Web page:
Sustainability is now the prevailing paradigm by which industries must carry out business operations in light of the growing support for the green movement. Even the fashion industry must rise to the occasion despite the perceived need to come out with a fresh set of product lines for every season. Yet fast fashion and sustainable practices are deemed hard to reconcile, because the problem stems from the difference in the markets that demand the products.
Eco-Friendly Garment Market vs. High Street Fast Fashion Market
Environment-conscious consumers are willing to pay more for durable garments produced by companies that focus on creating product lines from natural, eco-friendly raw materials. When and where organic materials are not suitable, garment manufacturers supporting the sustainability advocacy, use renewable energy to reduce greenhouse gas emissions, create with less if not zero wastes, practice fair treatment of workers, maintain safe production facilities and commit to social development programs by partnering with socio-civic organizations. Naturally, all these equate to additional production and operational costs that result to higher price tags.
The fast fashion market on the other hand, cater to consumers who demand trendy clothing resembling the latest designs copied from catwalks or worn by celebrities, but offered at cheaper prices. Here, customers prefer to patronize stores that come out with cheap copies of the latest in off the runway fashion, at breakneck speed.
Based on a State of Fashion Report by McKinsey Company which delves into analyzing data in the Business of Fashion, one in every three young women thinks that a piece of clothing that has been worn once or twice is already old. This finding suggests that addressing sustainability issues in the fast fashion market is not just a matter of adhering to environment-friendly practices. There is the systemic purchasing behavior in the fast fashion market that is posing as huge stumbling block that prevents the sector from reducing various types of pollution in large volumes.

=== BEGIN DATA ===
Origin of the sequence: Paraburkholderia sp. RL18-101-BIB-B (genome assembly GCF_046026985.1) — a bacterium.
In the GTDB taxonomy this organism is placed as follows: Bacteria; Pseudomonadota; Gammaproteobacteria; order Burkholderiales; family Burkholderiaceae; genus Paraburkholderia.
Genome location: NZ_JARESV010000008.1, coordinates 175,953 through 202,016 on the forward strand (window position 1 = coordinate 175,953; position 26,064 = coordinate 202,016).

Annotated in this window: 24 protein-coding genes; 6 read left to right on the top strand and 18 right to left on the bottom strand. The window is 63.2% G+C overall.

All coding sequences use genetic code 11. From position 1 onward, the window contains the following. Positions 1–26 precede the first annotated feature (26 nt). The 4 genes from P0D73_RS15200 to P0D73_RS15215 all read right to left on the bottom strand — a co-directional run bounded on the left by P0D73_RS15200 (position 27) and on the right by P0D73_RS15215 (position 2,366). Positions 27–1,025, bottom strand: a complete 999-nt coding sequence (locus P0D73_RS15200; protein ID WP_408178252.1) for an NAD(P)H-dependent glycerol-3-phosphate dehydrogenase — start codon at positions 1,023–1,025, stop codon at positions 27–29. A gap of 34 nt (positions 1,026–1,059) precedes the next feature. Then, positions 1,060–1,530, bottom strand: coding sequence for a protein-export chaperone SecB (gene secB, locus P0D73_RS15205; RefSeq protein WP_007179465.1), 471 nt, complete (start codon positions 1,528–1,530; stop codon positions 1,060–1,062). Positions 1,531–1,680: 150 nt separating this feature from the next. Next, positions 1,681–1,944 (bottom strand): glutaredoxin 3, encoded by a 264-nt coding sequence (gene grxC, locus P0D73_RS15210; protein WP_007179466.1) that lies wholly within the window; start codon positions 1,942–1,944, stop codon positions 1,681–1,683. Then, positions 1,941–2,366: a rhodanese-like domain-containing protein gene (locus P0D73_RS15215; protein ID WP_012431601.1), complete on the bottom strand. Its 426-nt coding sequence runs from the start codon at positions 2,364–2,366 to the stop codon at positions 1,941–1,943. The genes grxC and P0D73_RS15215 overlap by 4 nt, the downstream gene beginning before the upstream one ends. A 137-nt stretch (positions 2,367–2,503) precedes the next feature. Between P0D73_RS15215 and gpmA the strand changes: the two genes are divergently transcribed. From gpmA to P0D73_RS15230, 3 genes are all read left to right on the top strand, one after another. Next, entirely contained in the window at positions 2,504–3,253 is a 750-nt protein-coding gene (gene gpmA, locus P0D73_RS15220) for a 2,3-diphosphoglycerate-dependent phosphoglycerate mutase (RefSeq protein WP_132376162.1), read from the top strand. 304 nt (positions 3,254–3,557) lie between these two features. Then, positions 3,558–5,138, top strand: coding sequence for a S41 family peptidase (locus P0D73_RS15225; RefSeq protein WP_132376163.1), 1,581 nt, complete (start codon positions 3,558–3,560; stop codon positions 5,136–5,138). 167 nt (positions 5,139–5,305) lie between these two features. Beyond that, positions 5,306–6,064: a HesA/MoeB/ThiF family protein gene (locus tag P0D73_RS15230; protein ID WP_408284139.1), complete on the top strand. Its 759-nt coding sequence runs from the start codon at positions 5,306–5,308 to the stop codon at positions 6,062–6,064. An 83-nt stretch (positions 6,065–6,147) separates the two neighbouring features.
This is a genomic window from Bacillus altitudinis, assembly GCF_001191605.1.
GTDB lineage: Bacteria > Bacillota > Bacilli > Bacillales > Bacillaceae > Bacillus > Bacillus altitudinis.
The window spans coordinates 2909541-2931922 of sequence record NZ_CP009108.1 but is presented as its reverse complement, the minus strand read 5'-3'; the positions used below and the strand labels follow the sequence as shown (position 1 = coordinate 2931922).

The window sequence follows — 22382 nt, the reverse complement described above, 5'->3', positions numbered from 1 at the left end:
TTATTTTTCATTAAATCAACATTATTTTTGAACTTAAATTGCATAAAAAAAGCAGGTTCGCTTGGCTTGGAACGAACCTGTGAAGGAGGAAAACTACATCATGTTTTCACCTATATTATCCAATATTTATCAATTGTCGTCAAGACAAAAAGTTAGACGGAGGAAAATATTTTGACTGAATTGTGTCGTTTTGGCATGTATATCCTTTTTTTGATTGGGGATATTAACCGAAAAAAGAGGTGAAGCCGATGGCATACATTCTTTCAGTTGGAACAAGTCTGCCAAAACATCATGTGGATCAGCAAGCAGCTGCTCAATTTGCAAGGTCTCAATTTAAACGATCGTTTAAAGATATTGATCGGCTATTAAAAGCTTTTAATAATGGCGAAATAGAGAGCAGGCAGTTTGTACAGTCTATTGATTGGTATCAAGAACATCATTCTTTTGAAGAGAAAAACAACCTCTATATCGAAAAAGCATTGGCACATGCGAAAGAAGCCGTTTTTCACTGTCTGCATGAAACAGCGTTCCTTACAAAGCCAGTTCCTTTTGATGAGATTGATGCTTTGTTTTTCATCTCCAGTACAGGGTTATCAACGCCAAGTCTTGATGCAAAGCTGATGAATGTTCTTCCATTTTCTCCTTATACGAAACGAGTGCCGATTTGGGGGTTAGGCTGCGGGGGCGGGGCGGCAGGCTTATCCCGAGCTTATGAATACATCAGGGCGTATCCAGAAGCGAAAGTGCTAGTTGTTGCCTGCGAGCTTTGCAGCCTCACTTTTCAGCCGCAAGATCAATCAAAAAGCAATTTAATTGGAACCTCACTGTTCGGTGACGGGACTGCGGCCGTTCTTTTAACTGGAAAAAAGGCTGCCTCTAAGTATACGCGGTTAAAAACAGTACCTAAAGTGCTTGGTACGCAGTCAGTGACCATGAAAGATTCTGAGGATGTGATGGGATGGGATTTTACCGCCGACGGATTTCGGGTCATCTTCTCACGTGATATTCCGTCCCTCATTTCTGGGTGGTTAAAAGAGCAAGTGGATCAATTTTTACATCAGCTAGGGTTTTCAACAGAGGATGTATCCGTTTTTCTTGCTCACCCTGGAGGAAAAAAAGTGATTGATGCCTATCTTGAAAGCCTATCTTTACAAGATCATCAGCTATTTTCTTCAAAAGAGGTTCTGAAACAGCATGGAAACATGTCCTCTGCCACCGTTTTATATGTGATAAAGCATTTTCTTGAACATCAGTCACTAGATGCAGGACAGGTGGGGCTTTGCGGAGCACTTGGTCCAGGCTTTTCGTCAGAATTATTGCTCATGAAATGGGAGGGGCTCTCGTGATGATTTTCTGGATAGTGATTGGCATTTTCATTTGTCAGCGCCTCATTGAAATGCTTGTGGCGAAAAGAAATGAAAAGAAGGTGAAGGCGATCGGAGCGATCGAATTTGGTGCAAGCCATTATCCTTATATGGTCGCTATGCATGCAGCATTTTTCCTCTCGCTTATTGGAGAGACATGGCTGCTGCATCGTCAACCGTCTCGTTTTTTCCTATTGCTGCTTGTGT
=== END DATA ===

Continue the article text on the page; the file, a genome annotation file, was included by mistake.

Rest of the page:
What the Fast Fashion Sector Learned from the Construction Industry
Although the fashion and construction industry are poles apart in their line of business, both industries count among the largest consumers of natural resources and producers of wastes.
The difference however, is that the construction industry has to build with longevity in mind, Structures must be built using materials that generally have a lifespan of more than 60 years. That way, and depending on the structure, constructed buildings can meet the minimum lifetime guarantee required by insurance companies.
This is why discarded building materials that are still in good condition and sold as scrap by junk yeards still find use as affordable, recyclable construction materials. Even concrete rubbles find use as construction filling materials without compromising the foundations of a building or home.
The recycling and/ or repurposing of construction materials somehow reduces the demand on natural resources and at the same time reduces the amount of construction wastes polluting the environment. Moreover, construction companies are also required to install protective ground coverings to prevent soil contamination, compaction and salination, the most common problems that lead to land degradation.
While the fast fashion industry has to cater to the throw away and short use behavior of high street consumers. using raw materials with greater durability can help mitigate the impact of wastes and demand for natural resources. In doing so, fast fashion companies can still afford to offer products at lower prices by adhering to the construction industry’s closed-loop or circular economy. A related system collects discarded but relatively new clothing for future use as recyclable materials.
Actually, leading brands of high street, fast fashion garments Levi’s and H&M are now working closely with a I:CO in tackling textile wastes. The latter is a company is into creating a closed-loop economy specifically for the fashion industry by devising ways of making old fashion items become new instead of turning into discards or trash.